Most critically, Passive Assurance relies on data generated by use of the network and services. As its name implies, it’s passive—it waits for customers to use the network—and is therefore not very helpful at turn-up, before users create traffic, or for critical, always-on but mostly inactive services such as IoT alarms and public safety networks.

Active Assurance presents a perfect complement to Passive Assurance. Active Assurance, which is also referred to as Active Test, consists of an Active Assurance Controller and Virtual Test Agents (VTAs). Directed by the Controller, VTAs emulate portions of the network, end-user devices and the use of specific applications to create small amounts of synthetic traffic that are injected into the network. The synthetic traffic allows the Active Assurance system to evaluate network performance even when there’s no real user traffic in the network. This makes it ideal for when you first turn up a function, want to ensure a public safety network is working properly, or need to isolate a complex problem.

Active Assurance

With Active Assurance, you insert a known quantity—synthetic traffic—into the network. When you know what you’re putting in, you can easily measure what’s coming out at the endpoint. Remember what we said about the variability of user traffic causing uncertainty about whether small performance fluctuations were normal or the first sign of a real problem? By inserting known traffic into the network, Active Assurance enables you to benchmark and track fine variations in performance over time, allowing you to differentiate normal variations from significant issues.

What’s more, one can instantiate a VTA into a specific part of the network, run your tests and then de-instantiate the agent—easily and cost-effectively. VTAs can be inserted anywhere in the network, enabling you to perform similar tests at different locations. VTAs can also be run continuously to assure the availability and performance of critical links and services.

Because it uses known, synthetic traffic, Active Assurance not only enables operators to troubleshoot complex issues, it provides full visibility of user plane performance—and the customer’s true end-to-end service experience—in a way not possible with Passive Assurance.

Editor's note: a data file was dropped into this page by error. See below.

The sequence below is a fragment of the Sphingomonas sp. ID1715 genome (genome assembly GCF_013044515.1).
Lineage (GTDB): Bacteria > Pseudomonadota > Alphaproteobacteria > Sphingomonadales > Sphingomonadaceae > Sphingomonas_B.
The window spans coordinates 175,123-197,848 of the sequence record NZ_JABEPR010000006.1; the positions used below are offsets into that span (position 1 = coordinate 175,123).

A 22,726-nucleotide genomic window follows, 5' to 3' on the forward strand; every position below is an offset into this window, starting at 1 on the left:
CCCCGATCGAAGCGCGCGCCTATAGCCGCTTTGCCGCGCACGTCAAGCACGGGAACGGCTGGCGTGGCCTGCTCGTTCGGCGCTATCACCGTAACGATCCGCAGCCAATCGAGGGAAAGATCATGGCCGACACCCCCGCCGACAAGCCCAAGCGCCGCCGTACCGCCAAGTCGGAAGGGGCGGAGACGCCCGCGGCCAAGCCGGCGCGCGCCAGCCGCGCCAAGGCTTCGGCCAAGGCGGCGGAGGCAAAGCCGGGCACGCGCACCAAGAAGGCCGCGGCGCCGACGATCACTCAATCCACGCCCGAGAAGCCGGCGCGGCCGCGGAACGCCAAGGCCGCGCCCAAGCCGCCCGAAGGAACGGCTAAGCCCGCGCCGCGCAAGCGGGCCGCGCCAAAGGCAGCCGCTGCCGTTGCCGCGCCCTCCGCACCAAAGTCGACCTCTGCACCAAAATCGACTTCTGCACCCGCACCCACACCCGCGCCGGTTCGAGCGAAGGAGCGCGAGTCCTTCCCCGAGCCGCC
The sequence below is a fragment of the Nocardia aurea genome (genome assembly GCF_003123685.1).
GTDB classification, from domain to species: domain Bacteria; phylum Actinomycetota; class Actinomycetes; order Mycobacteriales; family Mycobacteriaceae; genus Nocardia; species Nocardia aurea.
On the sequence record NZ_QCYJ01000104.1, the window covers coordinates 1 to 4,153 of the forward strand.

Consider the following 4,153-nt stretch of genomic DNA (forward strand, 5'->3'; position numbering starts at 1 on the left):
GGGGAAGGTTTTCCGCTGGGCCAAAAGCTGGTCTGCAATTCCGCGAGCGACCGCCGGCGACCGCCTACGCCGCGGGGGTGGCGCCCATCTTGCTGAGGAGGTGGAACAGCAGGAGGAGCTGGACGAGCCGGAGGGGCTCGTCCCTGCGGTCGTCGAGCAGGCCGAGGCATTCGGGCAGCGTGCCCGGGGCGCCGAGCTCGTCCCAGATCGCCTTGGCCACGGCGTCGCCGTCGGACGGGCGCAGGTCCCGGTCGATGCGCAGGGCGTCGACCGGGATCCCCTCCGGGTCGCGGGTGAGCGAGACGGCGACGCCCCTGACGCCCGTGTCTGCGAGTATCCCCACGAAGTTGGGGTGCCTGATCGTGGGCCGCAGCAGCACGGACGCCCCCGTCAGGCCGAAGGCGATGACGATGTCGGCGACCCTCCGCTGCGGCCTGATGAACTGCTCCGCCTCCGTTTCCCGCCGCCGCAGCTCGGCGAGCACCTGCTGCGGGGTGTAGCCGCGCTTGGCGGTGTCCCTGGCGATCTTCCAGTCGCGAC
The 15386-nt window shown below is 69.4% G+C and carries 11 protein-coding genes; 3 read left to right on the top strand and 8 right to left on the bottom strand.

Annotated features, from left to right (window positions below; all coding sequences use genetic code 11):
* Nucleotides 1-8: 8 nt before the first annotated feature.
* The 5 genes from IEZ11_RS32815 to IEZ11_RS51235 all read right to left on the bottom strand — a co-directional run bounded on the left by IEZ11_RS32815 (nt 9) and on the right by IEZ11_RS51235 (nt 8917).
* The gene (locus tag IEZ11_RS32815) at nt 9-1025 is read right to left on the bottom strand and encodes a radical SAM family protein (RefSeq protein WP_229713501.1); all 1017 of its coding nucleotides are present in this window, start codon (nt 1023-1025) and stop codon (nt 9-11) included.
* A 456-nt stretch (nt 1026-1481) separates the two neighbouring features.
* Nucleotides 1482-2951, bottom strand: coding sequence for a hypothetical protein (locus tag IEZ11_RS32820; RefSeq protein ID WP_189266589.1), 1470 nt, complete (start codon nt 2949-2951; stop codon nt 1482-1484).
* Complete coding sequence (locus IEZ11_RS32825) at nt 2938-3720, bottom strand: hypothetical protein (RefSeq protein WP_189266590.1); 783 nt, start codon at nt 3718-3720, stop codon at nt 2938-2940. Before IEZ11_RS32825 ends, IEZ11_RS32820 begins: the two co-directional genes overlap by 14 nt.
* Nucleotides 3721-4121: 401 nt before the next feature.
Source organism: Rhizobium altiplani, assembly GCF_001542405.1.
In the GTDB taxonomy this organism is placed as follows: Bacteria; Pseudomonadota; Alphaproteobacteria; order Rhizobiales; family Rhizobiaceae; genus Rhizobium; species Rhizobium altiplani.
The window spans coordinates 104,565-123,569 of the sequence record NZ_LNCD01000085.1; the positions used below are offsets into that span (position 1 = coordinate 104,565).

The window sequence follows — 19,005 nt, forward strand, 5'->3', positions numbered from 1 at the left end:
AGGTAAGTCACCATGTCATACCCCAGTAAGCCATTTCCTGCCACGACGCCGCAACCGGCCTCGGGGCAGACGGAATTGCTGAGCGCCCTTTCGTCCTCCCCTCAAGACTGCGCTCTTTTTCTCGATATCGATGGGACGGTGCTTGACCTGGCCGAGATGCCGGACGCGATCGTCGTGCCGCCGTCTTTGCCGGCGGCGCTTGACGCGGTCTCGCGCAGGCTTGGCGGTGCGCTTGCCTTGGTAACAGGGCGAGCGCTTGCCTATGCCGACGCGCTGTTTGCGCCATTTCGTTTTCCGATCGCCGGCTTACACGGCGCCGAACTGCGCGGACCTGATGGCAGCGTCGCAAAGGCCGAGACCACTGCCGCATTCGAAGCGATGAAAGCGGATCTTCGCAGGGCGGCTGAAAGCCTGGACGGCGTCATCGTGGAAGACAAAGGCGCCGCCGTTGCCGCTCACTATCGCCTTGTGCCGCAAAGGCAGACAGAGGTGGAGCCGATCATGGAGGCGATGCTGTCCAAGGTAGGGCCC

Passive Assurance is ideal to:

  • Monitor performance once the network is up and running

  • Track services and links that have consistent traffic flows

  • Detect major issues and determine how many users are impacted

  • Troubleshoot issues for high-priority parts of the network

Active Assurance complements Passive Assurance by enabling you to:

  • Evaluate performance at turn-up before customer usage starts

  • Continuously check critical services and links, such as an IoT alarm sensor, redundant network link or public safety network, regardless of the level of usage

  • Proactively identify minor issues before they become major

  • Get full visibility of the user’s end-to-end performance and service experience

  • Troubleshoot complex issues in any part of the network because it’s virtualized and inserts small amounts of traffic, so it’s not a heavy lift.

Performance challenges are growing. But so are our tools.

It’s true: network automation and 5G along with snowballing demand from impatient consumers for data-intensive, bandwidth-scarfing applications will challenge our industry as never before. But by utilizing thoughtful pairing of Passive Assurance and Active Assurance, operators can assure that they can meet the expectations of their customers and fulfill their promises of a quality experience.

Other Blogs in this series:




Ross Cassan
Ross Cassan

Sr Dir Mobility Strategy, Lifecycle Service Assurance

Ross Cassan is director of product marketing for the Mobility Infrastructure business unit within Spirent’s Networks, Applications and Infrastructure division and is responsible for strategy, marketing and promotion for Spirent’s flagship product Landslide. Spirent Landslide enables end-to-end testing of the entire Mobile & Wi-Fi eco-system. In addition, he is has been a key contributor to many technical standards bodies such as the Broadband Forum and TIA. Ross joined Spirent in 1999 had has held positions in product management and product marketing for both hardware and software platforms. Prior to joining Spirent, Ross held marketing positions at Newbridge Networks and Nortel.